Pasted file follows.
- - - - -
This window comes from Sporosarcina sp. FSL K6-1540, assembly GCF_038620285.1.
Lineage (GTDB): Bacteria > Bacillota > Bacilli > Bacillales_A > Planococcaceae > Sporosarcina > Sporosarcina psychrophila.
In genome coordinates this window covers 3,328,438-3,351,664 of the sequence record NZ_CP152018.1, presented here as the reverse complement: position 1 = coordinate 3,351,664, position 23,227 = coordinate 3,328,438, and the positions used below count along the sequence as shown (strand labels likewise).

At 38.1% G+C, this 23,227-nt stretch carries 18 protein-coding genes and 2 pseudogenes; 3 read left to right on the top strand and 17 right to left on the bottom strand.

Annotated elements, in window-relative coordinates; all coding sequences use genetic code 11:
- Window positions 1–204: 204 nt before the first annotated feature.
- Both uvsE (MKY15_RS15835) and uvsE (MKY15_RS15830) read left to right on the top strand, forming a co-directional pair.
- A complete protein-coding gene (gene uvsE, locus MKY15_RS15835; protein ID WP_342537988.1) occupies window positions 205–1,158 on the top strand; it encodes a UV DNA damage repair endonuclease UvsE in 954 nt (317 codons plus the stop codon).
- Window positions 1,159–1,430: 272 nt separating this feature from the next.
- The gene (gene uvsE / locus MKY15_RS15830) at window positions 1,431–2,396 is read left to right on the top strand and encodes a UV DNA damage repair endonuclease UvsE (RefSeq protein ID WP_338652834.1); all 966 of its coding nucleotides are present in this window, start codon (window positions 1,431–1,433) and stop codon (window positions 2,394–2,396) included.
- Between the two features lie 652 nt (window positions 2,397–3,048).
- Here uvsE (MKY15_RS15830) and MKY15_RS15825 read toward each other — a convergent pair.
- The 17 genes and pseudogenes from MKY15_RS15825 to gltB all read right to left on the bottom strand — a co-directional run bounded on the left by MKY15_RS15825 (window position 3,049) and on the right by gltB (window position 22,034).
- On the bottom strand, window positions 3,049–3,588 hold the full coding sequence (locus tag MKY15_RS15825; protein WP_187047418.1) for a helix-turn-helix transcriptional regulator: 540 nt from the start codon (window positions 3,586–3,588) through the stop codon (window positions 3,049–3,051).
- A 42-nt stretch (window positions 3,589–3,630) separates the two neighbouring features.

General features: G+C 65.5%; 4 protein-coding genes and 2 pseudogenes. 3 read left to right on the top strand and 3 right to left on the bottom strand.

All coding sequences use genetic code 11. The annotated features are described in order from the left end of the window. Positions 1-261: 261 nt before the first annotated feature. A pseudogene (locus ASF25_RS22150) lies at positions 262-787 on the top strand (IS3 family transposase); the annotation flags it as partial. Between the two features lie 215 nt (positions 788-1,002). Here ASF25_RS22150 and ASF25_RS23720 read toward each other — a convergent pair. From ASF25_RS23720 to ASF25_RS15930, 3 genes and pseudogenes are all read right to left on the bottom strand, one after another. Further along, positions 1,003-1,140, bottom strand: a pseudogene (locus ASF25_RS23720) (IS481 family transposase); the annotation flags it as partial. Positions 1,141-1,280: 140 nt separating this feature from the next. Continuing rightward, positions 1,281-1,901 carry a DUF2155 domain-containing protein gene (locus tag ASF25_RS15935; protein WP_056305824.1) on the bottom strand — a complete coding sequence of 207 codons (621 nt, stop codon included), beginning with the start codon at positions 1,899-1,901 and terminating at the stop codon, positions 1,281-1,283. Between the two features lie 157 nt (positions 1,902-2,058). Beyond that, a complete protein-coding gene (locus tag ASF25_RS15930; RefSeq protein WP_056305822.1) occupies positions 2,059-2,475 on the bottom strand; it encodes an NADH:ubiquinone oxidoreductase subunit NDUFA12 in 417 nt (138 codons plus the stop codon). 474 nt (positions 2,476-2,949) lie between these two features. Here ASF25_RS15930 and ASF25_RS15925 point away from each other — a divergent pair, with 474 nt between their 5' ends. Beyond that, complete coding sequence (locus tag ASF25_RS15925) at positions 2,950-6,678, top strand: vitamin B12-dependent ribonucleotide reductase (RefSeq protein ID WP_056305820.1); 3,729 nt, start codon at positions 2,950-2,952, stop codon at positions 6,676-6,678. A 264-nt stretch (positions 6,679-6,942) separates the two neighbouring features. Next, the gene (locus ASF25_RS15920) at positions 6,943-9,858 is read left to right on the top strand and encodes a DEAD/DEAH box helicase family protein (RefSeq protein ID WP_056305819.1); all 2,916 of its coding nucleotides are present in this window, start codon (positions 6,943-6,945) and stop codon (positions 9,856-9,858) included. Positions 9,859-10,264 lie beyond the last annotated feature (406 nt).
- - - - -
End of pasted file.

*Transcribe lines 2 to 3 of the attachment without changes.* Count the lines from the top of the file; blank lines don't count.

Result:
Lineage (GTDB): Bacteria > Bacillota > Bacilli > Bacillales_A > Planococcaceae > Sporosarcina > Sporosarcina psychrophila.
In genome coordinates this window covers 3,328,438-3,351,664 of the sequence record NZ_CP152018.1, presented here as the reverse complement: position 1 = coordinate 3,351,664, position 23,227 = coordinate 3,328,438, and the positions used below count along the sequence as shown (strand labels likewise).